- How important is it for this Bears team to emphasize its running game? ESPN Stats & Information produced some stunning numbers to answer that question. The Bears had nine possessions Sunday in which they ran at least one offensive play. On the four that resulted in a score, the Bears had an 84-16 run-pass ratio. On their non-scoring possessions, the Bears’ ratio was 38.5-61.5. It’s yet another example of how important it is for the Bears to establish the run -- and what happens when they can’t or don’t try.
- It might not make the Bears feel any better about it, but theirs isn’t the only respected defense to get gashed by the Panthers. They allowed quarterback Cam Newton 374 passing yards and the Panthers a total of 543 offensive yards, 40 yards short of the Bears franchise record. But Newton has thrown for more yards in his first four starts than any quarterback in NFL history. I’m not walking away from Week 4 in a panic over the Bears defense. But I do think the Bears are hoping veteran safety Chris Harris (hamstring) returns shortly. Fluctuation in the safety lineup has left the them looking a little disorganized in the back end. New safety Brandon Meriweather appeared to be at fault for leaving Steve Smith wide open on a 53-yard reception. Harris should be able to help settle that down.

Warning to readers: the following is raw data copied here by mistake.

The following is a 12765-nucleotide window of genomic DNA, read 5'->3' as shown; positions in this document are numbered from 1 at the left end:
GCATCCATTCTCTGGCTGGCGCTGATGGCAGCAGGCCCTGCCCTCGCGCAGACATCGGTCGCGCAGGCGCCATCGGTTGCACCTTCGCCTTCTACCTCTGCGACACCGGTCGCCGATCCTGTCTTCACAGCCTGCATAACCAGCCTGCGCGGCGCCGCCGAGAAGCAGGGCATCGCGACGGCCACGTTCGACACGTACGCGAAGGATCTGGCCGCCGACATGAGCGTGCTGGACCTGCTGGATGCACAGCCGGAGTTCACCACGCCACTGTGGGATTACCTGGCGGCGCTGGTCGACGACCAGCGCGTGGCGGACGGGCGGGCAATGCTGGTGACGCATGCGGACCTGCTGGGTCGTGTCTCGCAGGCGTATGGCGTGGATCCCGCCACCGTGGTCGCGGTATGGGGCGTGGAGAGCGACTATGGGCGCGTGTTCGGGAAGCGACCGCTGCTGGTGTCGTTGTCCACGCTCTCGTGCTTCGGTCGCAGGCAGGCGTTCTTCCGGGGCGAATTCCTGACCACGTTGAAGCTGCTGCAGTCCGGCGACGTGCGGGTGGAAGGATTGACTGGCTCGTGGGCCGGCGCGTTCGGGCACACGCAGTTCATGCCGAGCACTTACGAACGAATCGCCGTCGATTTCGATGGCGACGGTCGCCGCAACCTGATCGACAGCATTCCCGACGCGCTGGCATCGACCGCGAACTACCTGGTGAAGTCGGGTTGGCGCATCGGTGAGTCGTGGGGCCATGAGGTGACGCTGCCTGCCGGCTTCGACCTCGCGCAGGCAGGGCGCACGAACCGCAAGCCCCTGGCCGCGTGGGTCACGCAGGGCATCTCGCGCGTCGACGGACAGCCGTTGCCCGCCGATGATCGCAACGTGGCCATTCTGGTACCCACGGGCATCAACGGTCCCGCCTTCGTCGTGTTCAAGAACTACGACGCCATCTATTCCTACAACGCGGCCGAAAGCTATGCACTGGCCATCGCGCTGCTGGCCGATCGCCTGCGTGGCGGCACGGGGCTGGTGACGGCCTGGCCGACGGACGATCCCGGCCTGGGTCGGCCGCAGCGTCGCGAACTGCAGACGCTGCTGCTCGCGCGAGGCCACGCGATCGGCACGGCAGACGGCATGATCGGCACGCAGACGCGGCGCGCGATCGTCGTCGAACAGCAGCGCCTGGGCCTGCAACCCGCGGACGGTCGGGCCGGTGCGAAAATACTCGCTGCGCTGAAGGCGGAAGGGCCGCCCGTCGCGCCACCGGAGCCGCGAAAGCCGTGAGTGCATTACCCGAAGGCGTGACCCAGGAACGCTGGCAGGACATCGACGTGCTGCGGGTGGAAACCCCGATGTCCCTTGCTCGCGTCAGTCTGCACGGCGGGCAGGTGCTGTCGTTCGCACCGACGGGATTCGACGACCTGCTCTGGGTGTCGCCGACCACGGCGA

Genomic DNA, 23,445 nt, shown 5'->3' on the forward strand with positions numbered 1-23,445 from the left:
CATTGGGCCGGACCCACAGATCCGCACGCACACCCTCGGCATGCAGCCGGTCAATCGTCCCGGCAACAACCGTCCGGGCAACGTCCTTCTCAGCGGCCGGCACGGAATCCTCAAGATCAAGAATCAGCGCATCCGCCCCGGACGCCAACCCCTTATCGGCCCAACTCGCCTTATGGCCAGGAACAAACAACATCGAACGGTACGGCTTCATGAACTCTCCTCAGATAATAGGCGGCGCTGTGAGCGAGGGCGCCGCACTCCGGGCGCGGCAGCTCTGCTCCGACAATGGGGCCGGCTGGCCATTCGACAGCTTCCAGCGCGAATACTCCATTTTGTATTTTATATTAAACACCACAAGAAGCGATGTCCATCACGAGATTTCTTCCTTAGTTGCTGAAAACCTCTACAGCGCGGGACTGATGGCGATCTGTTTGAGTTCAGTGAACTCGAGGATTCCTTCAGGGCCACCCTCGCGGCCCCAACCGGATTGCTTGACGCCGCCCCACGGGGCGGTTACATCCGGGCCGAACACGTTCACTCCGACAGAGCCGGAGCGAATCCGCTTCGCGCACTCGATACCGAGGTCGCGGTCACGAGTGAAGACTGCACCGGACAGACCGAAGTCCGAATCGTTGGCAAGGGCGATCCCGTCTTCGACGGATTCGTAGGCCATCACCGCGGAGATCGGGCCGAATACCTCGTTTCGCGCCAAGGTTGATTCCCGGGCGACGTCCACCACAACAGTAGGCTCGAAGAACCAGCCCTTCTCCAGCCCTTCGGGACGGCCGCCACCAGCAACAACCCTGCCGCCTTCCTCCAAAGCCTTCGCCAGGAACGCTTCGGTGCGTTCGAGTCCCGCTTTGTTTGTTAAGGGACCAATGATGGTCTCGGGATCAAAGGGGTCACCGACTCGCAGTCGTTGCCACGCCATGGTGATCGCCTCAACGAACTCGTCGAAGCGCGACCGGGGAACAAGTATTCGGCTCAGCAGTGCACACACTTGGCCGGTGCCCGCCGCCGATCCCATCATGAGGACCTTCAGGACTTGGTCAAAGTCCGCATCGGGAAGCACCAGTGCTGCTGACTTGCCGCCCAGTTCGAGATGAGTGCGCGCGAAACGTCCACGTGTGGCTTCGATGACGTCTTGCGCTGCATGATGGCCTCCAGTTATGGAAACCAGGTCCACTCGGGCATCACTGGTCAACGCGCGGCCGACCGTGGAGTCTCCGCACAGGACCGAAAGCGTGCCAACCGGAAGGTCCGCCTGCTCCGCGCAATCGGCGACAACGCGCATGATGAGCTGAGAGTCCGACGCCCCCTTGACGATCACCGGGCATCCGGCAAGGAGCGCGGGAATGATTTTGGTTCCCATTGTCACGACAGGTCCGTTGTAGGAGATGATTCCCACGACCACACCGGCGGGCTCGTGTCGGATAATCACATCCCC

- Every now and then, the Bears provide a clinic in the value of innovative and explosive special teams. Simply put, they wouldn’t have won Sunday without them. We all know that Devin Hester returned a punt 69 yards for one touchdown and set up another with a 73-yard kickoff return. But the final few minutes of the game would have looked a lot different had Julius Peppers not blocked Olindo Mare’s 34-yard field goal in the third quarter. Yes, Mare’s kick was low. But the Bears have too many games like this to consider it good fortune. Their special teams keeps opponents off balance like few, if any, others.
Kevin SeifertThe Bears and their respected defense take a seat in the examination room following Sunday's win.
The Bears have either decided to place the franchise tag on tailback Matt Forte this offseason or they are costing themselves some money by delaying a contract extension. I’m not sure which one it is yet. But his value for this team has never been higher. Forte has 263 rushing yards on 41 attempts in the Bears’ two victories this season. He has 51 yards on 19 carries in their two losses. Obviously, additional factors were at play in those games. But it’s hard to dispute the significance of those numbers.